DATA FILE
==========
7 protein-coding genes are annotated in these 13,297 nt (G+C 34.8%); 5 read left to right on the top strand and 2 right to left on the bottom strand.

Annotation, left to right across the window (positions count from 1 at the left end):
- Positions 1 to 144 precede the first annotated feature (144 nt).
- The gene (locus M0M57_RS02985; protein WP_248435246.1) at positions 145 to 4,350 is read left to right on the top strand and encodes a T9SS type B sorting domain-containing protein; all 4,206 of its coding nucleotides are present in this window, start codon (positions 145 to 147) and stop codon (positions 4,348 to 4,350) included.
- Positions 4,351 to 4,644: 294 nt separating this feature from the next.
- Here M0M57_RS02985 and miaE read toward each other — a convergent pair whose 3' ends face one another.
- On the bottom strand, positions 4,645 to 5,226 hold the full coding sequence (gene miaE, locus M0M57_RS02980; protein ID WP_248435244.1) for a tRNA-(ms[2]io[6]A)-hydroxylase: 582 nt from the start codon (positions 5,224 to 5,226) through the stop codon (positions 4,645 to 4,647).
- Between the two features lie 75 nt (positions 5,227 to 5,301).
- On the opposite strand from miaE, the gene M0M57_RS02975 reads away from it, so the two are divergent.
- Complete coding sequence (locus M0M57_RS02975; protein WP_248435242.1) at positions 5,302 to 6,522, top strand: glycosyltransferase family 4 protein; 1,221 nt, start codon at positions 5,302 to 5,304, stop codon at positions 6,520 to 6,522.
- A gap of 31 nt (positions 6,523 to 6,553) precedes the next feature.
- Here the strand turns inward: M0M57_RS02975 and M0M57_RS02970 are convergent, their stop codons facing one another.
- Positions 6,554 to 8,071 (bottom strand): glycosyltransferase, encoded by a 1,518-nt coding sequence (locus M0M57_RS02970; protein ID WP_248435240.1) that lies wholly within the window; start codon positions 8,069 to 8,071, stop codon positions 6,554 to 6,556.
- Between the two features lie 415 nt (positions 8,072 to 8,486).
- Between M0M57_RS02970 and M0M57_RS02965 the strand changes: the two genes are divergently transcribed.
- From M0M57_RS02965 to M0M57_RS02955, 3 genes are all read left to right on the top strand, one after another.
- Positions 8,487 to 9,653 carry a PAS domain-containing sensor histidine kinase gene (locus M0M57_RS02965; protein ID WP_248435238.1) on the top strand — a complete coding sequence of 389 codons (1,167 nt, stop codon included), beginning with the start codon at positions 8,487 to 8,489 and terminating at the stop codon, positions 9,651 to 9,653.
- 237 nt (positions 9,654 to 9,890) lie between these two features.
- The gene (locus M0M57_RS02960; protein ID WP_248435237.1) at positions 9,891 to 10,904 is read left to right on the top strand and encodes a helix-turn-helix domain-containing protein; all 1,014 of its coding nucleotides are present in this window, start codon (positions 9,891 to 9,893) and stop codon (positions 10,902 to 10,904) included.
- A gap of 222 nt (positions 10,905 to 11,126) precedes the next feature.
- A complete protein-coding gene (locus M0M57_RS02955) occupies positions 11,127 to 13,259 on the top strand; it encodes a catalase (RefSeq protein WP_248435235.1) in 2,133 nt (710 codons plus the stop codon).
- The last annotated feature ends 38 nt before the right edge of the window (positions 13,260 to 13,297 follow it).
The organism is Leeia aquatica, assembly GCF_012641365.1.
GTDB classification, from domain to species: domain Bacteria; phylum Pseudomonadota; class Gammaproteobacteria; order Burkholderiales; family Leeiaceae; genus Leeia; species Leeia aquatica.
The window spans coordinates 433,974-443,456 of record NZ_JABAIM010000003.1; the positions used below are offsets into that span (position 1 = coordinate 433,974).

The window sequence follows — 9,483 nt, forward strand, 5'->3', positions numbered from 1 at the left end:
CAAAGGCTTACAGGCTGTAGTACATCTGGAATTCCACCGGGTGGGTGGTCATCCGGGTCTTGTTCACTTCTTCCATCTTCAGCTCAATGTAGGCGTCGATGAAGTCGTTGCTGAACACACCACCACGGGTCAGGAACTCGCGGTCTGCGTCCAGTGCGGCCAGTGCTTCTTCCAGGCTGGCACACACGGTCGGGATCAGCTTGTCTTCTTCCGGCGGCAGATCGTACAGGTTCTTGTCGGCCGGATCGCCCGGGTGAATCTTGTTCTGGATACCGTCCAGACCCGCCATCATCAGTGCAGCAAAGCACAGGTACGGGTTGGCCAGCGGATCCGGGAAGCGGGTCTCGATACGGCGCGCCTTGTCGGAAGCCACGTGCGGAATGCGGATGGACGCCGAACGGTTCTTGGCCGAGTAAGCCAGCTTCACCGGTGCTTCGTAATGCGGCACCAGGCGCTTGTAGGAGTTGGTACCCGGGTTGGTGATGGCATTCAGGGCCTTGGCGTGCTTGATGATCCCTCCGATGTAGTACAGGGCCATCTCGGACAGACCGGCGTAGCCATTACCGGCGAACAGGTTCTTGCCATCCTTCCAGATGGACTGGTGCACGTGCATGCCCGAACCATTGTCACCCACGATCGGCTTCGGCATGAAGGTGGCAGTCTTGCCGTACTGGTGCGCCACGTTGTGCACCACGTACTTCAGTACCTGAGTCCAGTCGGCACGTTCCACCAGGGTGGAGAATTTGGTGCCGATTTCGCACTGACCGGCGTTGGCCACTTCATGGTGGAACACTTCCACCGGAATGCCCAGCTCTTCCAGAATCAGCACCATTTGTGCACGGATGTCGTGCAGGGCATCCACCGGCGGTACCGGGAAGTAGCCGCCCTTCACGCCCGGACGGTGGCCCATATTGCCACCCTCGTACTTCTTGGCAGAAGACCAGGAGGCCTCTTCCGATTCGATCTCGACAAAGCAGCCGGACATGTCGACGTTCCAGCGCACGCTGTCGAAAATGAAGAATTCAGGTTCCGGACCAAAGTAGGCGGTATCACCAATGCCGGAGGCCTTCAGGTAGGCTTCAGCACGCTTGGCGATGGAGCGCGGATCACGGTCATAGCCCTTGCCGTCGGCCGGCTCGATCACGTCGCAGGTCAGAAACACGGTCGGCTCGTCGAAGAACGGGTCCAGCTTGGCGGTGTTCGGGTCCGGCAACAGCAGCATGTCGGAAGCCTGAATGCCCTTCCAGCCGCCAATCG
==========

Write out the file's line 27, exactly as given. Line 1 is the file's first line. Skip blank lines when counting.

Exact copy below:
CAAAGGCTTACAGGCTGTAGTACATCTGGAATTCCACCGGGTGGGTGGTCATCCGGGTCTTGTTCACTTCTTCCATCTTCAGCTCAATGTAGGCGTCGATGAAGTCGTTGCTGAACACACCACCACGGGTCAGGAACTCGCGGTCTGCGTCCAGTGCGGCCAGTGCTTCTTCCAGGCTGGCACACACGGTCGGGATCAGCTTGTCTTCTTCCGGCGGCAGATCGTACAGGTTCTTGTCGGCCGGATCGCCCGGGTGAATCTTGTTCTGGATACCGTCCAGACCCGCCATCATCAGTGCAGCAAAGCACAGGTACGGGTTGGCCAGCGGATCCGGGAAGCGGGTCTCGATACGGCGCGCCTTGTCGGAAGCCACGTGCGGAATGCGGATGGACGCCGAACGGTTCTTGGCCGAGTAAGCCAGCTTCACCGGTGCTTCGTAATGCGGCACCAGGCGCTTGTAGGAGTTGGTACCCGGGTTGGTGATGGCATTCAGGGCCTTGGCGTGCTTGATGATCCCTCCGATGTAGTACAGGGCCATCTCGGACAGACCGGCGTAGCCATTACCGGCGAACAGGTTCTTGCCATCCTTCCAGATGGACTGGTGCACGTGCATGCCCGAACCATTGTCACCCACGATCGGCTTCGGCATGAAGGTGGCAGTCTTGCCGTACTGGTGCGCCACGTTGTGCACCACGTACTTCAGTACCTGAGTCCAGTCGGCACGTTCCACCAGGGTGGAGAATTTGGTGCCGATTTCGCACTGACCGGCGTTGGCCACTTCATGGTGGAACACTTCCACCGGAATGCCCAGCTCTTCCAGAATCAGCACCATTTGTGCACGGATGTCGTGCAGGGCATCCACCGGCGGTACCGGGAAGTAGCCGCCCTTCACGCCCGGACGGTGGCCCATATTGCCACCCTCGTACTTCTTGGCAGAAGACCAGGAGGCCTCTTCCGATTCGATCTCGACAAAGCAGCCGGACATGTCGACGTTCCAGCGCACGCTGTCGAAAATGAAGAATTCAGGTTCCGGACCAAAGTAGGCGGTATCACCAATGCCGGAGGCCTTCAGGTAGGCTTCAGCACGCTTGGCGATGGAGCGCGGATCACGGTCATAGCCCTTGCCGTCGGCCGGCTCGATCACGTCGCAGGTCAGAAACACGGTCGGCTCGTCGAAGAACGGGTCCAGCTTGGCGGTGTTCGGGTCCGGCAACAGCAGCATGTCGGAAGCCTGAATGCCCTTCCAGCCGCCAATCG